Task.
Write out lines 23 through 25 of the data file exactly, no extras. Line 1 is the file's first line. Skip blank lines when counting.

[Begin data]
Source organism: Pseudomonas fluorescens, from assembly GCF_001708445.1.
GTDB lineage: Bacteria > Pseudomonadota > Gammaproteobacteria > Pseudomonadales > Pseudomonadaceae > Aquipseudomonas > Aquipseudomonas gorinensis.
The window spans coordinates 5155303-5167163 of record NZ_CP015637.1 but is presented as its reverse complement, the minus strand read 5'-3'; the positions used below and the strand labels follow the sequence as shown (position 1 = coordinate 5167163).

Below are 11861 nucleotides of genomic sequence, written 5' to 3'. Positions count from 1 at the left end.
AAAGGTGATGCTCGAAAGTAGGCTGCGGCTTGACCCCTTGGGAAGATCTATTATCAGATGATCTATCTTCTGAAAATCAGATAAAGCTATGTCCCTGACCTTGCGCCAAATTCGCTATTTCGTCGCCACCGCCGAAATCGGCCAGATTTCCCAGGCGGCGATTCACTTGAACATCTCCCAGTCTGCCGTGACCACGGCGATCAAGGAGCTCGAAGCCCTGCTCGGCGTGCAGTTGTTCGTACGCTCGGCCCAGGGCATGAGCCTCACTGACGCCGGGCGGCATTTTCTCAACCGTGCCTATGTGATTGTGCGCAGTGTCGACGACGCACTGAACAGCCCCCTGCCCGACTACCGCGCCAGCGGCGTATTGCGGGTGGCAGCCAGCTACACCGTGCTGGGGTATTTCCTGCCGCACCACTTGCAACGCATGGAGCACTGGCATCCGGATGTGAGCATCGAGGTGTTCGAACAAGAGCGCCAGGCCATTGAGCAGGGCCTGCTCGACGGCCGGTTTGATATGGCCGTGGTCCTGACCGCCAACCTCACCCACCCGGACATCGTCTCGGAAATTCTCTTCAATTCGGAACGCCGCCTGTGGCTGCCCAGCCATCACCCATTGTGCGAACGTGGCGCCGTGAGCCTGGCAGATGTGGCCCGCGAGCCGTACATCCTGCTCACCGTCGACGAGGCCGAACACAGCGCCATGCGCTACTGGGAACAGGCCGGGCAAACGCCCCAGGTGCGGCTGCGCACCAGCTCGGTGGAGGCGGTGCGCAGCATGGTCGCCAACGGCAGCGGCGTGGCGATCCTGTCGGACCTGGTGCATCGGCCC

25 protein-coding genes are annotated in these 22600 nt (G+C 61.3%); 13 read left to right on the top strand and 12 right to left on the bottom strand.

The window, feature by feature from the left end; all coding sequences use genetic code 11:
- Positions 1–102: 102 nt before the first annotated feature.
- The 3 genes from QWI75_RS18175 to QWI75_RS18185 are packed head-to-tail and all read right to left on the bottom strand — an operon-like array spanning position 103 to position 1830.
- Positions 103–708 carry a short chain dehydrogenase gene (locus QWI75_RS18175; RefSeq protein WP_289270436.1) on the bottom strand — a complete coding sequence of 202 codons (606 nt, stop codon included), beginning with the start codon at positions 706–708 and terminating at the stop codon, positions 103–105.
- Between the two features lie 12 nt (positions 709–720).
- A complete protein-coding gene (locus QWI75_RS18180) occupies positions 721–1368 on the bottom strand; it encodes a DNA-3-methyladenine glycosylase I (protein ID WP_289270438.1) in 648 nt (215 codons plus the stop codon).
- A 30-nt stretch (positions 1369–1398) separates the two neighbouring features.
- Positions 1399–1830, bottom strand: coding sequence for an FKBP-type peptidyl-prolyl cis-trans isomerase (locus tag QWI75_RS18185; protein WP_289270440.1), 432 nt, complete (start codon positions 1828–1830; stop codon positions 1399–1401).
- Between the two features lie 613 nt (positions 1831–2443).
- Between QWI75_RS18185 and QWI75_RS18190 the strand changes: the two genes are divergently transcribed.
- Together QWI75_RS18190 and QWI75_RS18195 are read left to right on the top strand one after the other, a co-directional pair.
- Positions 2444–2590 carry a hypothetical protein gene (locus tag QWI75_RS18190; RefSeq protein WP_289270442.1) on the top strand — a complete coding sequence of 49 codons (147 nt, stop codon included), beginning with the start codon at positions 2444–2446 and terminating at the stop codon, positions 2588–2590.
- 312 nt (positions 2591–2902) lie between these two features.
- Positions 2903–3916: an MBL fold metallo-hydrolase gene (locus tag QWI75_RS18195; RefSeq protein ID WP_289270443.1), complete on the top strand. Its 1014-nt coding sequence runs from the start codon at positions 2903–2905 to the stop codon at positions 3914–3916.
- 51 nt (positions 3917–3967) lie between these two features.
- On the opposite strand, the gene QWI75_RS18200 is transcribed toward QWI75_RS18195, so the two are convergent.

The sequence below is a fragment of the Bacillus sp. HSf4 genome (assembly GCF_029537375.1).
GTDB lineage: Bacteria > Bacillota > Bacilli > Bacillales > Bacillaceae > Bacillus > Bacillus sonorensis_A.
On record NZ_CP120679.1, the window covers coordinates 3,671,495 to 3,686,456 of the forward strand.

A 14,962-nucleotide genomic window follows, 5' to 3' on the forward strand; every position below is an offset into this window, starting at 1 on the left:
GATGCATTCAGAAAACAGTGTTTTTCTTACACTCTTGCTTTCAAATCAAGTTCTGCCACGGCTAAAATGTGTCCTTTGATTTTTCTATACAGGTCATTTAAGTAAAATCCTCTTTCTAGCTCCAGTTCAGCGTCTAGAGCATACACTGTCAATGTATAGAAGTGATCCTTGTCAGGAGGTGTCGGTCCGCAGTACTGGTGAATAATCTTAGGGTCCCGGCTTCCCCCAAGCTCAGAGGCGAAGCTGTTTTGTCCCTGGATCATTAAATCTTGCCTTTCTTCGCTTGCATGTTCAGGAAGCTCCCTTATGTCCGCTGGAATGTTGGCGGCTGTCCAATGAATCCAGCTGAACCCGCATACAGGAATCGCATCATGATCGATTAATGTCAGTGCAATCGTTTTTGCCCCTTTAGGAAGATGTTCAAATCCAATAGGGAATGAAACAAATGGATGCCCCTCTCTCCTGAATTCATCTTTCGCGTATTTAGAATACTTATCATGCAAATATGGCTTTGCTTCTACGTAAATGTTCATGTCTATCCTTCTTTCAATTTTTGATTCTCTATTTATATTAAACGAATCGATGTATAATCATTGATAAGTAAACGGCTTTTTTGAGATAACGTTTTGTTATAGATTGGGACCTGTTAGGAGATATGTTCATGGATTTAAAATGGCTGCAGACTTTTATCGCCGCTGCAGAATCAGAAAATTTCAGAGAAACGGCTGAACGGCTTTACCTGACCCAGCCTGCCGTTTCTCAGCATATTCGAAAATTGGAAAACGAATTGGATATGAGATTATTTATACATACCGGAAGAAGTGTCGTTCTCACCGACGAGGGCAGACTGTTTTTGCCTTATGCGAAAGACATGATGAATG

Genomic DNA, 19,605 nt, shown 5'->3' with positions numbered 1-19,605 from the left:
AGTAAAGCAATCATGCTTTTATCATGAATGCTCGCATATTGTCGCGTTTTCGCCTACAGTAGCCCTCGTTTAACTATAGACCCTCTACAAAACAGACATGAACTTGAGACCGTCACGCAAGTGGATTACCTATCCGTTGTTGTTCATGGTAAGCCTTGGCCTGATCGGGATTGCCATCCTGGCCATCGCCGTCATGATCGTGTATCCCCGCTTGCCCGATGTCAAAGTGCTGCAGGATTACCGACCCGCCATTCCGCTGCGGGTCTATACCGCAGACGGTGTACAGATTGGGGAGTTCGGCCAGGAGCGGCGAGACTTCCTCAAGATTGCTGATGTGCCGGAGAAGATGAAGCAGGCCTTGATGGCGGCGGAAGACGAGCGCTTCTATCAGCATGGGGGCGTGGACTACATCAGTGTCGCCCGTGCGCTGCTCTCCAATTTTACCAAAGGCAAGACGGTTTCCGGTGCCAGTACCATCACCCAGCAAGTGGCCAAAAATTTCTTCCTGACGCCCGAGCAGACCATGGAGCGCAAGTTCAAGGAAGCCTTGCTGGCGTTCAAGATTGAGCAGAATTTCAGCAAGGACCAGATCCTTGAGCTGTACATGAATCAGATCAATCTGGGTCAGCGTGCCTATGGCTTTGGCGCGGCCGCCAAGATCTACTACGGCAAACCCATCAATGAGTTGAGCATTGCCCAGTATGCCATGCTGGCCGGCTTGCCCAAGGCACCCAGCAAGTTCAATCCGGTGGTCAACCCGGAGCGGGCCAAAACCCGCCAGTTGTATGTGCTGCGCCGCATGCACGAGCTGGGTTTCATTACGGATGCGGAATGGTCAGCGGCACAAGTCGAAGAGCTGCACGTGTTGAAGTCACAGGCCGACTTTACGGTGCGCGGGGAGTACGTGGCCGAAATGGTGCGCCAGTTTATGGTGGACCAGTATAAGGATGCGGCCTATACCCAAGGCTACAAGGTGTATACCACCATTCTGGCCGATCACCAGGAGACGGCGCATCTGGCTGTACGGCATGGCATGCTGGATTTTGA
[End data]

The sequence below is a fragment of the Bacillus sp. HSf4 genome (assembly GCF_029537375.1).
GTDB lineage: Bacteria > Bacillota > Bacilli > Bacillales > Bacillaceae > Bacillus > Bacillus sonorensis_A.
On record NZ_CP120679.1, the window covers coordinates 3,671,495 to 3,686,456 of the forward strand.